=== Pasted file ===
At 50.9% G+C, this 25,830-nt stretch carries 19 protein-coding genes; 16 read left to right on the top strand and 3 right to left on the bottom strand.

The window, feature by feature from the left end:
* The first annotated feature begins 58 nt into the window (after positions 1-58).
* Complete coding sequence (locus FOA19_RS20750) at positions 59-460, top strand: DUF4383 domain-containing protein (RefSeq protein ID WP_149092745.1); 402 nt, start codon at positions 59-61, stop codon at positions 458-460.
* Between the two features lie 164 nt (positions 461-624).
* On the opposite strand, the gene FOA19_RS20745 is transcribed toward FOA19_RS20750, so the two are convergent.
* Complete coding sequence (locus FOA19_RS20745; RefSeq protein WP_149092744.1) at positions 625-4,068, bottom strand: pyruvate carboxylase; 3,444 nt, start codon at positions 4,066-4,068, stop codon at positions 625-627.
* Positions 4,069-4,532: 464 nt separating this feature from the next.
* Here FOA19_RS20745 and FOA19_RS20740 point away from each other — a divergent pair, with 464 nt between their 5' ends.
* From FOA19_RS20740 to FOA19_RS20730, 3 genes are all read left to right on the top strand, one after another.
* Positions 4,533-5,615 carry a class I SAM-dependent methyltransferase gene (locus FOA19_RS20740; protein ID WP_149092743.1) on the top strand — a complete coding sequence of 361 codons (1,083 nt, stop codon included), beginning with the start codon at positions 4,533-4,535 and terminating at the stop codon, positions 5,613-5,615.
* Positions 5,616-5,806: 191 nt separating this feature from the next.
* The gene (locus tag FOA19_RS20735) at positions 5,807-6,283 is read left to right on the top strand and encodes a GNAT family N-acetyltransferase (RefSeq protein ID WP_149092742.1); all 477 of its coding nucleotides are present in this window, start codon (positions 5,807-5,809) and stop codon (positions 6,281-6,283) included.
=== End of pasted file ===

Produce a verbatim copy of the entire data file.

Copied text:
At 50.9% G+C, this 25,830-nt stretch carries 19 protein-coding genes; 16 read left to right on the top strand and 3 right to left on the bottom strand.

The window, feature by feature from the left end:
* The first annotated feature begins 58 nt into the window (after positions 1-58).
* Complete coding sequence (locus FOA19_RS20750) at positions 59-460, top strand: DUF4383 domain-containing protein (RefSeq protein ID WP_149092745.1); 402 nt, start codon at positions 59-61, stop codon at positions 458-460.
* Between the two features lie 164 nt (positions 461-624).
* On the opposite strand, the gene FOA19_RS20745 is transcribed toward FOA19_RS20750, so the two are convergent.
* Complete coding sequence (locus FOA19_RS20745; RefSeq protein WP_149092744.1) at positions 625-4,068, bottom strand: pyruvate carboxylase; 3,444 nt, start codon at positions 4,066-4,068, stop codon at positions 625-627.
* Positions 4,069-4,532: 464 nt separating this feature from the next.
* Here FOA19_RS20745 and FOA19_RS20740 point away from each other — a divergent pair, with 464 nt between their 5' ends.
* From FOA19_RS20740 to FOA19_RS20730, 3 genes are all read left to right on the top strand, one after another.
* Positions 4,533-5,615 carry a class I SAM-dependent methyltransferase gene (locus FOA19_RS20740; protein ID WP_149092743.1) on the top strand — a complete coding sequence of 361 codons (1,083 nt, stop codon included), beginning with the start codon at positions 4,533-4,535 and terminating at the stop codon, positions 5,613-5,615.
* Positions 5,616-5,806: 191 nt separating this feature from the next.
* The gene (locus tag FOA19_RS20735) at positions 5,807-6,283 is read left to right on the top strand and encodes a GNAT family N-acetyltransferase (RefSeq protein ID WP_149092742.1); all 477 of its coding nucleotides are present in this window, start codon (positions 5,807-5,809) and stop codon (positions 6,281-6,283) included.